How to write an elevator speech

Our public relations director came by my office recently with a prospective volunteer board member. As part of the introduction, the director asked me to outline my role, in 30 seconds or less. Well… I hemmed, hawed, and took about 90 seconds to stammer out a rambling answer.

Time to write an elevator speech.

What is an elevator speech?

An elevator speech is a brief description of what you do, or a point you want to make, delivered in the time span of an elevator ride (say, thirty seconds or 100-150 words).

Why use an elevator speech?

It is important to be able to quickly introduce an organization, product, service, etc. to potential stakeholders. You only have a few moments to make a first impression. Investing time in developing and rehearsing an elevator speech can make the difference between gaining a new customer/supporter and walking away empty-handed.

What are the key elements of an elevator speech?

Your elevator speech should have three elements:

  1. Who you are?
  2. What you do?
  3. How you do it?

Three steps to take when developing your elevator speech:

  1. Prepare, prepare, prepare – This is a short speech that needs to sounds like it’s being delivered off-the-cuff. That means you need to put a lot of work into writing and editing. Then, once you’ve completed the process, go back and edit some more.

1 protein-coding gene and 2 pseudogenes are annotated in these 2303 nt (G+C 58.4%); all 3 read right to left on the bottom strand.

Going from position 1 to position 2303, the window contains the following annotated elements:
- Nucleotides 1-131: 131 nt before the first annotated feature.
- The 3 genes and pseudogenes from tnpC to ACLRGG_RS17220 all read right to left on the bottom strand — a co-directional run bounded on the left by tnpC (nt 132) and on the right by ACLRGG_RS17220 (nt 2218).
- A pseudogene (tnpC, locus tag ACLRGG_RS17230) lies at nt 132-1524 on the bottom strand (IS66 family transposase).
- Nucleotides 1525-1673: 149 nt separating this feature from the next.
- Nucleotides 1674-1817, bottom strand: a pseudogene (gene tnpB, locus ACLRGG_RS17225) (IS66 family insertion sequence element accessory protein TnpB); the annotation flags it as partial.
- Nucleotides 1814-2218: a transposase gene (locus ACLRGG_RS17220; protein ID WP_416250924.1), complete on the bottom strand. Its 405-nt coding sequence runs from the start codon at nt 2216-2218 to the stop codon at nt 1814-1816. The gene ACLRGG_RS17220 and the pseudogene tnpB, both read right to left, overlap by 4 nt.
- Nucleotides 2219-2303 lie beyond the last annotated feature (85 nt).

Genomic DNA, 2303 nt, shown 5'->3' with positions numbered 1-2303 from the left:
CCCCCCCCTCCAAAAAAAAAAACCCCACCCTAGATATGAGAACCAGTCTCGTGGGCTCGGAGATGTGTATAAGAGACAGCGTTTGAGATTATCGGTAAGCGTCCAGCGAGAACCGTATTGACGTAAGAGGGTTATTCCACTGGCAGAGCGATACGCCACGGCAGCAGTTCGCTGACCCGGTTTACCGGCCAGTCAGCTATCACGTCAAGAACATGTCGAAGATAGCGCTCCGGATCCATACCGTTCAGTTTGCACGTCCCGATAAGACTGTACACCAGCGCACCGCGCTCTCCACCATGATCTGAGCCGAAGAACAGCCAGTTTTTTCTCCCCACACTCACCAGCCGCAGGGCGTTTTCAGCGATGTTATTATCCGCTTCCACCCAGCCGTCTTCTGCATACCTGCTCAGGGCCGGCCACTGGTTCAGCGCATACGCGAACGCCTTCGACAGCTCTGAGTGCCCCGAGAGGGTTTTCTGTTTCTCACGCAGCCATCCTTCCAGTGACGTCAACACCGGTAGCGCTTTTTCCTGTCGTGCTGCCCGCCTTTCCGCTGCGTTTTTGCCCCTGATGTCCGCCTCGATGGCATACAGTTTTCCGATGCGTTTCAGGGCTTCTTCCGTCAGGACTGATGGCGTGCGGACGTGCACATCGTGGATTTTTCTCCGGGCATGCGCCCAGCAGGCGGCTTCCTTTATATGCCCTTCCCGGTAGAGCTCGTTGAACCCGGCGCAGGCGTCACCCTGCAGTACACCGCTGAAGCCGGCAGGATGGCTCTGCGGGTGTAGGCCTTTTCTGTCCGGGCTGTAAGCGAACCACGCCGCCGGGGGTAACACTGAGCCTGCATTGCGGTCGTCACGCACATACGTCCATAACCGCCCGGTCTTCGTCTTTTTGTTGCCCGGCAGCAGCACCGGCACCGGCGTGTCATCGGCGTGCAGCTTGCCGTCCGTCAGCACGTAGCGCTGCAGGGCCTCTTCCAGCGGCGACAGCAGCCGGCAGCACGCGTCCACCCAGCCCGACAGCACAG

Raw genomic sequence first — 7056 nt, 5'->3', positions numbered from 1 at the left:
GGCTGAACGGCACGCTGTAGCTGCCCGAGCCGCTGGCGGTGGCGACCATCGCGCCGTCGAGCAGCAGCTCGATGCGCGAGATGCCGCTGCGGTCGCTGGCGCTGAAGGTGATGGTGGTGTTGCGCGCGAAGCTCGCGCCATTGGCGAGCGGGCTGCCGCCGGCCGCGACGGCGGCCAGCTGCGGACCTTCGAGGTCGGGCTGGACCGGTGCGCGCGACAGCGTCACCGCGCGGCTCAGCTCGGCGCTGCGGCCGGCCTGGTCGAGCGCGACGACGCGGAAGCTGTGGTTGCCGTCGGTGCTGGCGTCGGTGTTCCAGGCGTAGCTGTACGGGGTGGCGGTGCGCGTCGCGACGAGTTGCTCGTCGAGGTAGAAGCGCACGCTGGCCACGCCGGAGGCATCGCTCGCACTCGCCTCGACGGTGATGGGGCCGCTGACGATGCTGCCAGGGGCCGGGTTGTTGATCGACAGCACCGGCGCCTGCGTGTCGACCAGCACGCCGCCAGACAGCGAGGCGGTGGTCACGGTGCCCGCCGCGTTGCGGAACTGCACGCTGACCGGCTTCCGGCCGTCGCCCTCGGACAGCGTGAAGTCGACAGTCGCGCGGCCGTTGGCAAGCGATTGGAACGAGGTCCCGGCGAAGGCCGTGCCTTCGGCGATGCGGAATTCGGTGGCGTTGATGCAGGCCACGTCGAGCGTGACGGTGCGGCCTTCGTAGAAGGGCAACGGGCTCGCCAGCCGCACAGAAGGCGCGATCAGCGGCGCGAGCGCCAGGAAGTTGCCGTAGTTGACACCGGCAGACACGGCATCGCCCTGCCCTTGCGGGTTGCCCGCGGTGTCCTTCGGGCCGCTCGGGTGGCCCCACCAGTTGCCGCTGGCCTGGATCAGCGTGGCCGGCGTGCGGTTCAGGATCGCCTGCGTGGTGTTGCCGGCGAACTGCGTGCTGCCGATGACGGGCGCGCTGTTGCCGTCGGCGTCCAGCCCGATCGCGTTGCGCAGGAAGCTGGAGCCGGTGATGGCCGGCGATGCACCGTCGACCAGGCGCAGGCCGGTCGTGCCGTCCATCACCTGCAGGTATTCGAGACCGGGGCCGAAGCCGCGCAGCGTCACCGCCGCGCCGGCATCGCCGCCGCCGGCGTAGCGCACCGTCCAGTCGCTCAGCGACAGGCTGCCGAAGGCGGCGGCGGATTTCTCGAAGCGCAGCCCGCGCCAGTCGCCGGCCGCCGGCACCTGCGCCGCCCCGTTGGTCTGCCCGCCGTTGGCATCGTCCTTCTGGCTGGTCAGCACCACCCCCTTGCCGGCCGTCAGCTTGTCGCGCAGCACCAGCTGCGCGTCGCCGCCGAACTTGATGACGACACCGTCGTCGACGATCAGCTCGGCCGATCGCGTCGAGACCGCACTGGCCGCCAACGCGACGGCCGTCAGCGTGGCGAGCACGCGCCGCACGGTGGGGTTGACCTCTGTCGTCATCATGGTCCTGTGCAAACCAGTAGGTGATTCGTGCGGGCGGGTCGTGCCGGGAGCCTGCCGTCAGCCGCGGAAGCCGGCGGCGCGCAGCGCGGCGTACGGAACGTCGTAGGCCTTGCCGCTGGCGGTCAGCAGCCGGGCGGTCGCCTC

2. Practice, practice, practice – Know your speech well enough so you express your key points without sounding as though the speech was memorized. Let it become an organic. Practice in front of mirrors and role-play with friends
  3. Tell a story – Avoid a dry recitation of facts. Listeners will retain more of what you tell them if you share a story.

Three things to avoid with your elevator speech:

  1. A speech that sounds canned – If you recite something you’ve memorized, you run the risk of sounding stilted and unnatural.
  2. Avoid jargon –Keep it simple. Avoid using terminology that is meaningless outside of your industry or organization.
  3. Rambling – Being familiar with your speech will help keep on track.

Next time I’m asked, I’ll be ready.